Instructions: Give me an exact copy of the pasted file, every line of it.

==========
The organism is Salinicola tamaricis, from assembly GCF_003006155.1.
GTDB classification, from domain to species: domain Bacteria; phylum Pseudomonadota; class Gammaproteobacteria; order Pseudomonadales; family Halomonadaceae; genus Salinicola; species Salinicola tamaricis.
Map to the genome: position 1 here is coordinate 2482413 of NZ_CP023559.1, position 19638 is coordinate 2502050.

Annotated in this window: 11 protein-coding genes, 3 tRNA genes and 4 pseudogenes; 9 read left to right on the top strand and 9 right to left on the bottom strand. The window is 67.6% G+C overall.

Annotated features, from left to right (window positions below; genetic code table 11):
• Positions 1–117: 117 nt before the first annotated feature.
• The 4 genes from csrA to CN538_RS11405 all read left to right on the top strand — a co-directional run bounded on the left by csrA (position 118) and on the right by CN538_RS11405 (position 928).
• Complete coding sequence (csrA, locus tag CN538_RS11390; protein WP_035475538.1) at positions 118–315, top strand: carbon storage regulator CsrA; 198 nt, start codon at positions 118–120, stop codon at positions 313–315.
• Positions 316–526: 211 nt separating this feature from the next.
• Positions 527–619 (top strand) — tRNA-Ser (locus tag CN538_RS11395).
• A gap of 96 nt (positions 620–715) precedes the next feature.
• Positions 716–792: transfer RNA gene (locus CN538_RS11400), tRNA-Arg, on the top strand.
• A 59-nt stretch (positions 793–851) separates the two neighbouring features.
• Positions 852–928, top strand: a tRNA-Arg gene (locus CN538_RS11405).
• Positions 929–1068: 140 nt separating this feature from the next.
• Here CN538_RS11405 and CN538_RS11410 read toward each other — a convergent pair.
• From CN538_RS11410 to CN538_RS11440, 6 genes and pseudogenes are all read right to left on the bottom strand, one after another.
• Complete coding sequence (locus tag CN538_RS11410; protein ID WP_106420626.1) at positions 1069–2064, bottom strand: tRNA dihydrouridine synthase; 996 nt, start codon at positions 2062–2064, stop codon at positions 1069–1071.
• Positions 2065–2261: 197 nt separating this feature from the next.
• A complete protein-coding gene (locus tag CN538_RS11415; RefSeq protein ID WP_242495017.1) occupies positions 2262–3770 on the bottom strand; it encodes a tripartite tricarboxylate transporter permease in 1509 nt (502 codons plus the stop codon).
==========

The organism is Salinicola tamaricis, from assembly GCF_003006155.1.
GTDB classification, from domain to species: domain Bacteria; phylum Pseudomonadota; class Gammaproteobacteria; order Pseudomonadales; family Halomonadaceae; genus Salinicola; species Salinicola tamaricis.
Map to the genome: position 1 here is coordinate 2482413 of NZ_CP023559.1, position 19638 is coordinate 2502050.

Annotated in this window: 11 protein-coding genes, 3 tRNA genes and 4 pseudogenes; 9 read left to right on the top strand and 9 right to left on the bottom strand. The window is 67.6% G+C overall.

Annotated features, from left to right (window positions below; genetic code table 11):
• Positions 1–117: 117 nt before the first annotated feature.
• The 4 genes from csrA to CN538_RS11405 all read left to right on the top strand — a co-directional run bounded on the left by csrA (position 118) and on the right by CN538_RS11405 (position 928).
• Complete coding sequence (csrA, locus tag CN538_RS11390; protein WP_035475538.1) at positions 118–315, top strand: carbon storage regulator CsrA; 198 nt, start codon at positions 118–120, stop codon at positions 313–315.
• Positions 316–526: 211 nt separating this feature from the next.
• Positions 527–619 (top strand) — tRNA-Ser (locus tag CN538_RS11395).
• A gap of 96 nt (positions 620–715) precedes the next feature.
• Positions 716–792: transfer RNA gene (locus CN538_RS11400), tRNA-Arg, on the top strand.
• A 59-nt stretch (positions 793–851) separates the two neighbouring features.
• Positions 852–928, top strand: a tRNA-Arg gene (locus CN538_RS11405).
• Positions 929–1068: 140 nt separating this feature from the next.
• Here CN538_RS11405 and CN538_RS11410 read toward each other — a convergent pair.
• From CN538_RS11410 to CN538_RS11440, 6 genes and pseudogenes are all read right to left on the bottom strand, one after another.
• Complete coding sequence (locus tag CN538_RS11410; protein ID WP_106420626.1) at positions 1069–2064, bottom strand: tRNA dihydrouridine synthase; 996 nt, start codon at positions 2062–2064, stop codon at positions 1069–1071.
• Positions 2065–2261: 197 nt separating this feature from the next.
• A complete protein-coding gene (locus tag CN538_RS11415; RefSeq protein ID WP_242495017.1) occupies positions 2262–3770 on the bottom strand; it encodes a tripartite tricarboxylate transporter permease in 1509 nt (502 codons plus the stop codon).